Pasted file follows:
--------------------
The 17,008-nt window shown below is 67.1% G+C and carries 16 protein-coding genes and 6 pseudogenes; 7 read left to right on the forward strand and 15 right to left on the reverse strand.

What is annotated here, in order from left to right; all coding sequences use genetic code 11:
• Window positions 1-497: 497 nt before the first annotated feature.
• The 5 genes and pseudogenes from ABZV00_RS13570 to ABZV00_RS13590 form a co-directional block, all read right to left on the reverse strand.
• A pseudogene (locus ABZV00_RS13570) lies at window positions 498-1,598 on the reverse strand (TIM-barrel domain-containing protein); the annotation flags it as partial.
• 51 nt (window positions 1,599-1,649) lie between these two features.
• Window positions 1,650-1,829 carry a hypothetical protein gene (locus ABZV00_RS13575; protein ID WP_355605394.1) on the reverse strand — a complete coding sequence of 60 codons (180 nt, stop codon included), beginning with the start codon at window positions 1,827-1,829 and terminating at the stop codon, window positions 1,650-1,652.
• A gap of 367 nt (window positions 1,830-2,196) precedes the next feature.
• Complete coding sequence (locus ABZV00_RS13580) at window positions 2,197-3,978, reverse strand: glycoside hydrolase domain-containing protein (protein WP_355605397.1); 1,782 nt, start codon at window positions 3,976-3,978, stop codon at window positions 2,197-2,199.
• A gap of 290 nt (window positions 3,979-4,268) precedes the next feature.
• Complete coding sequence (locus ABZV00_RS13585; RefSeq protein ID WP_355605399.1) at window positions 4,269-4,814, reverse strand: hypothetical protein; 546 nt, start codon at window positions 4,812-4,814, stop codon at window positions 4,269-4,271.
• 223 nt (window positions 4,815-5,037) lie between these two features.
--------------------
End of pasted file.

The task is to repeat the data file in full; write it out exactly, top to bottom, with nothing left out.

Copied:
The 17,008-nt window shown below is 67.1% G+C and carries 16 protein-coding genes and 6 pseudogenes; 7 read left to right on the forward strand and 15 right to left on the reverse strand.

What is annotated here, in order from left to right; all coding sequences use genetic code 11:
• Window positions 1-497: 497 nt before the first annotated feature.
• The 5 genes and pseudogenes from ABZV00_RS13570 to ABZV00_RS13590 form a co-directional block, all read right to left on the reverse strand.
• A pseudogene (locus ABZV00_RS13570) lies at window positions 498-1,598 on the reverse strand (TIM-barrel domain-containing protein); the annotation flags it as partial.
• 51 nt (window positions 1,599-1,649) lie between these two features.
• Window positions 1,650-1,829 carry a hypothetical protein gene (locus ABZV00_RS13575; protein ID WP_355605394.1) on the reverse strand — a complete coding sequence of 60 codons (180 nt, stop codon included), beginning with the start codon at window positions 1,827-1,829 and terminating at the stop codon, window positions 1,650-1,652.
• A gap of 367 nt (window positions 1,830-2,196) precedes the next feature.
• Complete coding sequence (locus ABZV00_RS13580) at window positions 2,197-3,978, reverse strand: glycoside hydrolase domain-containing protein (protein WP_355605397.1); 1,782 nt, start codon at window positions 3,976-3,978, stop codon at window positions 2,197-2,199.
• A gap of 290 nt (window positions 3,979-4,268) precedes the next feature.
• Complete coding sequence (locus ABZV00_RS13585; RefSeq protein ID WP_355605399.1) at window positions 4,269-4,814, reverse strand: hypothetical protein; 546 nt, start codon at window positions 4,812-4,814, stop codon at window positions 4,269-4,271.
• 223 nt (window positions 4,815-5,037) lie between these two features.